Watch Movie ‘Footloose’ This Weekend On Amazon Prime

A rebellious city boy (Kevin Bacon) finds himself in an uptight Midwestern town where dancing has been banned.

Classic tale of teenage rebellion and repression features a delightful combination of dance choreography and realistic and touching performances. When teenager Ren McCormack and his family move from big-city Chicago to a small Midwestern town, he’s in for a real case of culture shock. Though he tries hard to fit in, the streetwise Ren can’t quite believe he’s living in a place where rock music and dancing are illegal. However, there is one small pleasure: Ariel Moore, a troubled but lovely blonde with a jealous boyfriend. And a Bible-thumping minister, who is responsible for keeping the town dance-free.

Ren and his classmates want to do away with this ordinance, especially since the senior prom is around the corner, but only Ren has the courage to initiate a battle to abolish the outmoded ban and revitalize the spirit of the repressed townspeople. Fast-paced drama is filled with such now-famous hit songs as the title track and “Let’s Hear It for the Boy”.




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Movie Reviews: ‘Footloose

Movie Review: LarsenOnFilm

Watch Movie 'Footloose' This Weekend

It’s best not to think of Footloose as a movie musical—despite its production numbers—because then you’d have to wrestle with the reality that this features some awful dancing. Kevin Bacon, as the new kid in town who challenges a ban on dancing, moves like a machete chopping through the jungle: every gesture is a violent lunge that comes to a sudden stop, so that there’s no fluidity to his motion. Herky-jerkiness defines most of the dancing here, though to be fair the cast is asked to move to the beat of Kenny Loggins’ title song, itself a stiffly bouncy stomper.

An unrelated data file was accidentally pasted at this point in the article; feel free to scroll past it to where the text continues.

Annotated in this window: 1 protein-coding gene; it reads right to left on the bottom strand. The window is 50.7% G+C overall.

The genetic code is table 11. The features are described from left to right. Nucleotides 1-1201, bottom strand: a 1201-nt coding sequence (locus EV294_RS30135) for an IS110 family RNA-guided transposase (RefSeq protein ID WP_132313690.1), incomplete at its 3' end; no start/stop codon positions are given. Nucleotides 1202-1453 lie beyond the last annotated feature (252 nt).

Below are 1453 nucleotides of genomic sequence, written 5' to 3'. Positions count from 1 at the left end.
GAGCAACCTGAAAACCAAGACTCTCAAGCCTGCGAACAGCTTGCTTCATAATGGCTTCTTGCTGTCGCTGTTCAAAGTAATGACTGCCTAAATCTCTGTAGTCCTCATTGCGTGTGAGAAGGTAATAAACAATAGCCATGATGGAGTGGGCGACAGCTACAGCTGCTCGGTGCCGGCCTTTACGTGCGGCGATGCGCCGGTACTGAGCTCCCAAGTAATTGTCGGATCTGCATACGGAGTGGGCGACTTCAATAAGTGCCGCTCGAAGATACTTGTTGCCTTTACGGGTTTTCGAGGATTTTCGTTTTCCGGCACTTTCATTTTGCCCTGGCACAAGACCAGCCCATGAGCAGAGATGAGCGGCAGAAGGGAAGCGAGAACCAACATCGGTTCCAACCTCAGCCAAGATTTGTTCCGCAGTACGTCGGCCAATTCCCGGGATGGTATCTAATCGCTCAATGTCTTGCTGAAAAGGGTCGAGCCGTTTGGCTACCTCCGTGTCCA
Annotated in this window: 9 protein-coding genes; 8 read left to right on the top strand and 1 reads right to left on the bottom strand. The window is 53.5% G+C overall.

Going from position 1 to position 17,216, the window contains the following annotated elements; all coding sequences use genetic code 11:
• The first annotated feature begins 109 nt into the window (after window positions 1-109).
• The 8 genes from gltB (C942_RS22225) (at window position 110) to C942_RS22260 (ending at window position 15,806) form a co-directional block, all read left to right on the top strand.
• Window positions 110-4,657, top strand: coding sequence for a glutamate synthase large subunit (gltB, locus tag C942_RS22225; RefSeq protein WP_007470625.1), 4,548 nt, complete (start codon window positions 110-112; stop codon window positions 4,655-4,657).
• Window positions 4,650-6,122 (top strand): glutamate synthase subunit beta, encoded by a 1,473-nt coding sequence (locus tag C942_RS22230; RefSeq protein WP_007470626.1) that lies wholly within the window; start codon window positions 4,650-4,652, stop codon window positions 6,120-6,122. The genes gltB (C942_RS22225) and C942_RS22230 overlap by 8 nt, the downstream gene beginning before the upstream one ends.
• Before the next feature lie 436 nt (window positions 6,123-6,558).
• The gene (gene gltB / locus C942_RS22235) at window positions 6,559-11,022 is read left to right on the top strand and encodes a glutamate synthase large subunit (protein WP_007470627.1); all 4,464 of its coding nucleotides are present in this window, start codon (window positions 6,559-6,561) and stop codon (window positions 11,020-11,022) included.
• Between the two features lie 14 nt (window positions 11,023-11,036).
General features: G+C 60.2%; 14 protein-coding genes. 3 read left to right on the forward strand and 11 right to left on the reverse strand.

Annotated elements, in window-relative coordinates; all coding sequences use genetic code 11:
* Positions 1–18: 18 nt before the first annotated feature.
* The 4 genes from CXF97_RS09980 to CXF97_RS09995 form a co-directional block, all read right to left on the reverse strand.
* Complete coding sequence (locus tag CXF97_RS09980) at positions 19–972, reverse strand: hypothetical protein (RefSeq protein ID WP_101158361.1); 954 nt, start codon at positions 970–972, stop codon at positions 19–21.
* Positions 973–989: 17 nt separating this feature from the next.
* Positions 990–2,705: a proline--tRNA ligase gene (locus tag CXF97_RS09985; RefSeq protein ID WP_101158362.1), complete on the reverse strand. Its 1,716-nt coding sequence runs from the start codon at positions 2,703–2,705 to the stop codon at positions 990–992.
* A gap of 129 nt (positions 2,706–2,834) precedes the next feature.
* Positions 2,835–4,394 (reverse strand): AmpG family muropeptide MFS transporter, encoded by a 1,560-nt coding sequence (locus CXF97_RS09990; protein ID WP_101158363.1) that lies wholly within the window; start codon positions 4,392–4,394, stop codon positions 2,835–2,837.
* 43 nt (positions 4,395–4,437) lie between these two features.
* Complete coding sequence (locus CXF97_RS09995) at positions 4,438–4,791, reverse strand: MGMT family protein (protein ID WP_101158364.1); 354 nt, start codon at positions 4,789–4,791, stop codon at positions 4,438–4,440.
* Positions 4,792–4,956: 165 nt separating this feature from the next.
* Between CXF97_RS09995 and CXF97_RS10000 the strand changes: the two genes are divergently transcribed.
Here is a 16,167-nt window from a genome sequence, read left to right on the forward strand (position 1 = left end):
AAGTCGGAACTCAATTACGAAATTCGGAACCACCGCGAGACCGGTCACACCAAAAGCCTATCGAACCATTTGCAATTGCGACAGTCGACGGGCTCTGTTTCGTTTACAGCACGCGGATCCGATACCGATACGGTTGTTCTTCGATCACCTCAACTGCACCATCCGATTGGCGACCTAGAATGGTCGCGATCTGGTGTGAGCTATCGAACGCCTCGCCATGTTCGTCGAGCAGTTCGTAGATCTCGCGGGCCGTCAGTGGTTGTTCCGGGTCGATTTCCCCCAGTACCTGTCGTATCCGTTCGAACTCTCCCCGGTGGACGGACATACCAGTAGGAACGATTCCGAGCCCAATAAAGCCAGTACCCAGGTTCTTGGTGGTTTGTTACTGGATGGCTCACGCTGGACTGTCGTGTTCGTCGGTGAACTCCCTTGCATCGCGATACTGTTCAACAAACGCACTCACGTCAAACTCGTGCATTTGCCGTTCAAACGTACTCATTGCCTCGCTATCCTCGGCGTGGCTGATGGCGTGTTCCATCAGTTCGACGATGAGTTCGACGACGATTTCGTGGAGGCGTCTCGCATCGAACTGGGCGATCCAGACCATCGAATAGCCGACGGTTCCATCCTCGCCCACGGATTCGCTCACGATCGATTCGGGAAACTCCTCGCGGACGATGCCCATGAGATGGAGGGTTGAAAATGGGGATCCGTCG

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Movie Review: QNetworkFilmDesk

Watch Movie 'Footloose' This Weekend

Footloose is a decent movie that arrived at the perfect time. It was released in the early winter of 1984, the same year that MTV fully hit its stride as a cultural institution (by then it reached more than 20 million households), Sony was selling millions of Walkmans, and the home video market, which at the time tended to favor more televisual films that could be watched in fragmented form over and over, was on the rise. Previous films like Saturday Night Fever (1977), Fame (1980), and Flashdance (1983) had already paved the way for the modern movie musical, as well as created an appetite for tie-in soundtracks. In other words, the culture and the market were in perfect alignment for a film like Footloose, which reignited the youth genre with the dynamics of music video aesthetics and has remained a cultural touchstone ever since.

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